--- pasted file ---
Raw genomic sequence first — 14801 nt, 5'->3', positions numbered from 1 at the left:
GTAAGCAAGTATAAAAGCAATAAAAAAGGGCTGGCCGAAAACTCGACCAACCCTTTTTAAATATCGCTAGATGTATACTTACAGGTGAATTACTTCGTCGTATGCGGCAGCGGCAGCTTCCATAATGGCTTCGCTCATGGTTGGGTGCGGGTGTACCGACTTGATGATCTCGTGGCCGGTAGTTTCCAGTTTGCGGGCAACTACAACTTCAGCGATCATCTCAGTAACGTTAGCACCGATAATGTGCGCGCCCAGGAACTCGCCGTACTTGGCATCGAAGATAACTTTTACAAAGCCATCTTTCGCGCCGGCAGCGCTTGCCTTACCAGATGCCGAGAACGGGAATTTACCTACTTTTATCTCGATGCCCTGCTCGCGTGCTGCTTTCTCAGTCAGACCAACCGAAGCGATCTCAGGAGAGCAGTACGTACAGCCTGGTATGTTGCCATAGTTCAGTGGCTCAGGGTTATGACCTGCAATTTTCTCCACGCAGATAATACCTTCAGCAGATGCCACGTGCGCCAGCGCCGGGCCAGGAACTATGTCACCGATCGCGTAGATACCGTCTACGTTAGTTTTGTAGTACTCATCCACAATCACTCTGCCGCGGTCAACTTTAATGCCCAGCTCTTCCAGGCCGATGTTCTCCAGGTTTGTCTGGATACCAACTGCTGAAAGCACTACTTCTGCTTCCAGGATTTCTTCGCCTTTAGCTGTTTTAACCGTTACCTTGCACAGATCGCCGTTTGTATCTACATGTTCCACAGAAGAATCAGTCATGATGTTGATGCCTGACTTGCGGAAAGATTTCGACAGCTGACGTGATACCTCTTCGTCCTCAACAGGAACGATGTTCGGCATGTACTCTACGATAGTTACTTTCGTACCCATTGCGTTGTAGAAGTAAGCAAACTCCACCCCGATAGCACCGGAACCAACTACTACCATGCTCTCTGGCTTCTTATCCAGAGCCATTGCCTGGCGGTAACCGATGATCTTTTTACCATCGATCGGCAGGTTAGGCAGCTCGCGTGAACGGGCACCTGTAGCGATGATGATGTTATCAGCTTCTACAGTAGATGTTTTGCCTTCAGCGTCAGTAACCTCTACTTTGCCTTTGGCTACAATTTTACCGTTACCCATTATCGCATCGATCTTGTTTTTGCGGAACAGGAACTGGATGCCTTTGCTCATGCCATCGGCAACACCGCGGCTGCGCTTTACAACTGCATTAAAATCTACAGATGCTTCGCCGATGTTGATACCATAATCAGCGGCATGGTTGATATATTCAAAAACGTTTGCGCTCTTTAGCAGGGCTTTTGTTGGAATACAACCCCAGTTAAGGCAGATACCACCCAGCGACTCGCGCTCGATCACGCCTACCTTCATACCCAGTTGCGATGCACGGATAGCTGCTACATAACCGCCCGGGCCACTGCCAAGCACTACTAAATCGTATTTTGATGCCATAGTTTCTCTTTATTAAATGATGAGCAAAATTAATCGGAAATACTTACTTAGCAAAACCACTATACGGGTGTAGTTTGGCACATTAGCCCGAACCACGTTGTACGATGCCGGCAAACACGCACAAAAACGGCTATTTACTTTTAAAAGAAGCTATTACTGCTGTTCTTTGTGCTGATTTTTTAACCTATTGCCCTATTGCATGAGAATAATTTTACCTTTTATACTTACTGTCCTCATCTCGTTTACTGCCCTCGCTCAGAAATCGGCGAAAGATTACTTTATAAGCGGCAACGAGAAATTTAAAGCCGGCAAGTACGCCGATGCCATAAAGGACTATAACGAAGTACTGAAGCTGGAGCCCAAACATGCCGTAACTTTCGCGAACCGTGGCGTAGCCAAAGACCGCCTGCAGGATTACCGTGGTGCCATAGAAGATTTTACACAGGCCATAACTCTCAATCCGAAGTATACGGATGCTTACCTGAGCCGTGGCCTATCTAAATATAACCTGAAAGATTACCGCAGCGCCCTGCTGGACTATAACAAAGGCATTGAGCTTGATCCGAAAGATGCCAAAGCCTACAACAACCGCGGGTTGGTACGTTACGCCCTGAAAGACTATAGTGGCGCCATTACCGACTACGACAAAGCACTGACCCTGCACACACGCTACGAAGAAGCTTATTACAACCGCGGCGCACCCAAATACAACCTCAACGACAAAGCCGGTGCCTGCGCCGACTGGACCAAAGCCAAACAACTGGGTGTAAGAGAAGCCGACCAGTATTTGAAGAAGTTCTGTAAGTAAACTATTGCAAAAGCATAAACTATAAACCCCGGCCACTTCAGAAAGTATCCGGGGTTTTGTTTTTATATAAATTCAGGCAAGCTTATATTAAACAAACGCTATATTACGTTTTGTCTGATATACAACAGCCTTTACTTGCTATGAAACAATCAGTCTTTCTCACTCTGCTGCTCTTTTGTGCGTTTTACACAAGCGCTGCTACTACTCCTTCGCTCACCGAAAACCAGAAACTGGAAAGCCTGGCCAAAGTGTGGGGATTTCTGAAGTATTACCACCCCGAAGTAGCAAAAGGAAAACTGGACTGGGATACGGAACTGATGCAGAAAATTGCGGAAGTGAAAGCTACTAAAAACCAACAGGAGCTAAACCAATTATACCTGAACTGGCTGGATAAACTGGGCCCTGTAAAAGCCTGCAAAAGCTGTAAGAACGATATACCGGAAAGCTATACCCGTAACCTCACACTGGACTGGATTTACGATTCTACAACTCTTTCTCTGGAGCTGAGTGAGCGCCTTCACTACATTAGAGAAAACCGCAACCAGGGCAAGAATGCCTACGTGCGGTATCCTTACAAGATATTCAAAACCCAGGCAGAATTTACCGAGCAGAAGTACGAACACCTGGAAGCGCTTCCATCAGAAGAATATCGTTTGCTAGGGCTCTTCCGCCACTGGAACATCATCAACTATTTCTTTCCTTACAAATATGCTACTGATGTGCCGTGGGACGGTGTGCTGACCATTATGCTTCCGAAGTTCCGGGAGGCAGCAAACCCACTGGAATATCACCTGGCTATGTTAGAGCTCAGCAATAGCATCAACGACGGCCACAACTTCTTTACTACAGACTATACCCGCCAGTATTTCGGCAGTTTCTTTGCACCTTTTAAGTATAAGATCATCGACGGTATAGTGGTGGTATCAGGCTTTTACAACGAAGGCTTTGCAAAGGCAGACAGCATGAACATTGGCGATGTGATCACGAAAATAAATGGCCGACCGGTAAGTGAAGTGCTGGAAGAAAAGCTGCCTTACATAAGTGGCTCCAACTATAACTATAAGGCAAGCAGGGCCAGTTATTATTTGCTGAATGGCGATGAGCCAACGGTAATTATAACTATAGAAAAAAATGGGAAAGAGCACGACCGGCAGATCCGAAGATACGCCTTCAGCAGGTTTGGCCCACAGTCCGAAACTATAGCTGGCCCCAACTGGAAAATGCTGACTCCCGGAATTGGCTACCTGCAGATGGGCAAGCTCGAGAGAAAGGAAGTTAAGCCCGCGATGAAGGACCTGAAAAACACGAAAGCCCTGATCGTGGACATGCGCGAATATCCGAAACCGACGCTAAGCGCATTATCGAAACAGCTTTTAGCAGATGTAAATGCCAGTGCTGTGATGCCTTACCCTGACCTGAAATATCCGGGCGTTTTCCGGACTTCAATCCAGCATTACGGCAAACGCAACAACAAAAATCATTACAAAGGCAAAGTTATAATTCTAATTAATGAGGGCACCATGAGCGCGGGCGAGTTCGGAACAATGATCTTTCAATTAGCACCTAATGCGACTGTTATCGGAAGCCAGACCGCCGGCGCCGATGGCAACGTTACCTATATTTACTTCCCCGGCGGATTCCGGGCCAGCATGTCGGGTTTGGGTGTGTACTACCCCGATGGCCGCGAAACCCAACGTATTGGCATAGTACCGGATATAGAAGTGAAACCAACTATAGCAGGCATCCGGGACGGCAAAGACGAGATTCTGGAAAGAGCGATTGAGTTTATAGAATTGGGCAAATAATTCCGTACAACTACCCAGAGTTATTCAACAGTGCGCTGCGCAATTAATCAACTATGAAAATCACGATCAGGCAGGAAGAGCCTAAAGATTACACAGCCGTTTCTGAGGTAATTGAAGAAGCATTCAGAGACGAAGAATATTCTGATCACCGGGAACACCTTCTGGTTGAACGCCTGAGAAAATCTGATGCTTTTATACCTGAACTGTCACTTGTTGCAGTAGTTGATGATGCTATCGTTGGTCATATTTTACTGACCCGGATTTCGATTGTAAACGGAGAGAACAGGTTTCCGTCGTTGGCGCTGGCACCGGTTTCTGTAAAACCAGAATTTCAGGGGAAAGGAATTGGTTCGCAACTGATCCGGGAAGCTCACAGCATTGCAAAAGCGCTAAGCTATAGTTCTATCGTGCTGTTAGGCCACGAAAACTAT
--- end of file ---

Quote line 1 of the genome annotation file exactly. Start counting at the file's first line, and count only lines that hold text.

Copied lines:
Raw genomic sequence first — 14801 nt, 5'->3', positions numbered from 1 at the left: